please read

link

also

link

link

about the use of the word bricole in 1741

link

bricole in the mediaval ages

BRICOLE
La bricole est une pièce d'artillerie médiévale apparue au XIIe siècle et constituée d'un balancier appelé "verge" au bout duquel est attachée une poche contenant des projectiles (boulets, cadavres d'animaux, parfois les hommes prisonniers renvoyés dans leur camp).

in case you are in for more

TMP link

fuzes in an ammunition pouch – really? cannons were fired usually not with fuzes in the Napoleonic time.
Otherwise any decent source on that??

Oliver Schmidt04 Aug 2017 3:44 a.m. PST

fuzes in an ammunition pouch – really?
You refer to the other discussion about gunners armed with muskets, I presume.

I didn't find the correct translation for the German word Schlagröhre (in French: étoupille). It is not just a fuse, but a small soldid tube made from iron or sometimes straw (?), filled with a fast burning substance, and put into the touchhole of the gun tube in order to ignite the charge.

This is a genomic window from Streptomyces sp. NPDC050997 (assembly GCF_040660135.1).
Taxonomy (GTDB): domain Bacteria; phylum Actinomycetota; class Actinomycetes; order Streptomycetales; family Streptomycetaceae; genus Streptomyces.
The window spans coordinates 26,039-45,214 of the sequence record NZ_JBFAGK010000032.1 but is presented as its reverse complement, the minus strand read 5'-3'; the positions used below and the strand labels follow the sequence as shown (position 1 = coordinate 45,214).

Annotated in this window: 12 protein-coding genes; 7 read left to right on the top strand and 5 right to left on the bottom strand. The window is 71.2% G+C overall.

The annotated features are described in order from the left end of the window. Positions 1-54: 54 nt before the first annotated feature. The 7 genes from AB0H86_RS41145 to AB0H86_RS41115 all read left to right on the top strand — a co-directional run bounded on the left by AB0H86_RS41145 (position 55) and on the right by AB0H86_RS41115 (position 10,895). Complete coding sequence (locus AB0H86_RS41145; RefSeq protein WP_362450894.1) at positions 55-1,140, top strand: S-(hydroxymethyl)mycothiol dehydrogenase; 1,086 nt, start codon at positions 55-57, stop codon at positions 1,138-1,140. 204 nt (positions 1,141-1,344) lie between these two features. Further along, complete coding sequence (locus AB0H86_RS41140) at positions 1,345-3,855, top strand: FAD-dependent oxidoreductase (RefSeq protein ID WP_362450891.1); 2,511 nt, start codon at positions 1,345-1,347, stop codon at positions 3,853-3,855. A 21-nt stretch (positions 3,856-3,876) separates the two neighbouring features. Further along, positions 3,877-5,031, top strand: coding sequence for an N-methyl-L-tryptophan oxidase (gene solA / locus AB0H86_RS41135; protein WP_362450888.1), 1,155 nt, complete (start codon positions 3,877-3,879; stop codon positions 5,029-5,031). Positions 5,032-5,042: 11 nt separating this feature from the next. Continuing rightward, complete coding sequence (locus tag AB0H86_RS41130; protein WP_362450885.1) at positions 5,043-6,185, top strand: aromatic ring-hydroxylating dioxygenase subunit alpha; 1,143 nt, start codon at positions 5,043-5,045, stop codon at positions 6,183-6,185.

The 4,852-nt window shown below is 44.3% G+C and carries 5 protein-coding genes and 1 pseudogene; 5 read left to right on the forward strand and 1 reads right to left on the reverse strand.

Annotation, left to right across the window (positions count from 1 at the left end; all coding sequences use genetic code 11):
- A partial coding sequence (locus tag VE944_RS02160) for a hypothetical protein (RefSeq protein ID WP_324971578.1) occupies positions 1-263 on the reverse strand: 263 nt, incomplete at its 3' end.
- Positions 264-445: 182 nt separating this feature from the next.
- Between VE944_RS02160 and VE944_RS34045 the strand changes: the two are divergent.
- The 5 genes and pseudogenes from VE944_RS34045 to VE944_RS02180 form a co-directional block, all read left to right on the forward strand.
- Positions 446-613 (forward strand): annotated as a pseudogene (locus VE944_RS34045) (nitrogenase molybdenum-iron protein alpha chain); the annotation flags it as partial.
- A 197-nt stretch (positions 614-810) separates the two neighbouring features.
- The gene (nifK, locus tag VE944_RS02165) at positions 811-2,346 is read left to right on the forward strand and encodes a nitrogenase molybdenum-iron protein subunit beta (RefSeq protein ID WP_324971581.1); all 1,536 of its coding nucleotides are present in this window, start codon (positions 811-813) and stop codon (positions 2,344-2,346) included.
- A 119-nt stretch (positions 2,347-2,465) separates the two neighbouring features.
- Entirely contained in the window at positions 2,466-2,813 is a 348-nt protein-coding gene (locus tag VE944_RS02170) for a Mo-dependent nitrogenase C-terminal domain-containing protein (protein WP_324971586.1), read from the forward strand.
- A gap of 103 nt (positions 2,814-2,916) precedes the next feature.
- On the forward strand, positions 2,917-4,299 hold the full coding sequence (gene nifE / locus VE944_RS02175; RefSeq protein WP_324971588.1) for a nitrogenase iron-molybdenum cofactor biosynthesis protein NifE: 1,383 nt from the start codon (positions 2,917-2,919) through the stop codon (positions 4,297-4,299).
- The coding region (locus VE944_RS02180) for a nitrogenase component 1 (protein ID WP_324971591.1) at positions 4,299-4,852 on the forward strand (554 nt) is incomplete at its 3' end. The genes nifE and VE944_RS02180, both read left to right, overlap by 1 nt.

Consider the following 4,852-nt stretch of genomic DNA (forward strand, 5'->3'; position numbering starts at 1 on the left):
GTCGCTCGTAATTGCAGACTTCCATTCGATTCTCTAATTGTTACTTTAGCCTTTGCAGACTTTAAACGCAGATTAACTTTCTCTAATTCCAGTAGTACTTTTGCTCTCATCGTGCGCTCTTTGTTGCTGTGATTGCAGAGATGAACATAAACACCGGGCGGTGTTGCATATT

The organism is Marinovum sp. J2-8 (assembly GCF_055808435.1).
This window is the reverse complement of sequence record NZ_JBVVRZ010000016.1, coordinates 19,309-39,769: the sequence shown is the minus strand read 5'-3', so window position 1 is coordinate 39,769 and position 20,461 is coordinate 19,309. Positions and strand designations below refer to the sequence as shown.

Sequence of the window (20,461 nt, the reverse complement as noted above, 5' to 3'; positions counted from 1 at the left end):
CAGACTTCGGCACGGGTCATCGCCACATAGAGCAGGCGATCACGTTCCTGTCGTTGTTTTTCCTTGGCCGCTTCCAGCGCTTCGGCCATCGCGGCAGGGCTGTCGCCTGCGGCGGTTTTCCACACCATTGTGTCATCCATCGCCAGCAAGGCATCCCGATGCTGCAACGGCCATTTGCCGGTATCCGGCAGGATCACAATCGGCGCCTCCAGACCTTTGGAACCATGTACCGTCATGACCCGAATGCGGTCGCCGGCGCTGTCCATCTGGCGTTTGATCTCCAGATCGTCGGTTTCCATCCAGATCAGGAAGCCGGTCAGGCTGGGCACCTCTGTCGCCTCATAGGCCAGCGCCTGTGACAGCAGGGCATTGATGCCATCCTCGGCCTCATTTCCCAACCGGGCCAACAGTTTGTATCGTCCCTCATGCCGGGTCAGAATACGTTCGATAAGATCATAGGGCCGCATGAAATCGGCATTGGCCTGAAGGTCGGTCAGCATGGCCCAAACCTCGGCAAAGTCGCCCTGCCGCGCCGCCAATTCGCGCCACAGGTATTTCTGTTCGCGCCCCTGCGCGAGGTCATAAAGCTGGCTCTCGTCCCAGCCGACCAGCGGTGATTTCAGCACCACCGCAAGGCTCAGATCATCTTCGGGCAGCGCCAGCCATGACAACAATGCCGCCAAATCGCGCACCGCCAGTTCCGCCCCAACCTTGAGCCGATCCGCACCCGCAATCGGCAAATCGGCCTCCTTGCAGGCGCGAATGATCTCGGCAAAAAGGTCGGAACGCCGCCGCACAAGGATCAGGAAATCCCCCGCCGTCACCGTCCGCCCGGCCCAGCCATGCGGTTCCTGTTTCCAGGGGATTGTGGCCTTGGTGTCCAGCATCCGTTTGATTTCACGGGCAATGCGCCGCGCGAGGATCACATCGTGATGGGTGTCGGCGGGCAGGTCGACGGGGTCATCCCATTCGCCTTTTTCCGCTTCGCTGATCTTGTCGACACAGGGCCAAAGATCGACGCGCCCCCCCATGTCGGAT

Brechtel19804 Aug 2017 4:37 a.m. PST

…a bricole was a rope with a hook – which was attached to a part of the cross belt…

That is incorrect.

The bricole, as used and defined in the French artillery manuals, was a leather cross belt, to which was attached a ring, to which was attached a rope and to which was attached a hook at the running end of the rope.

The bricole is also defined as an 'artillery sortmen.'

It was not attached 'to a part of the crossbelt' but included as the major part of the bricole, its own crossbelt of leather.

It was a piece of artillery equipment which was worn by the cannoneers and used to move the piece by manpower alone without using the gun team horses.

From American Artillerist's Companion, Volume II, 110:

'A bricole is made with a leather strap, a trace rope, an iron ring, and a hook, and serves to pull the piece backward and forward. Bricoles cannot be called drag-ropes, which are used for a similar purpse in the English service; but to which they have not the least resemblancd; neither can they be called straps, nor traces, these being only component parts of the bricole…'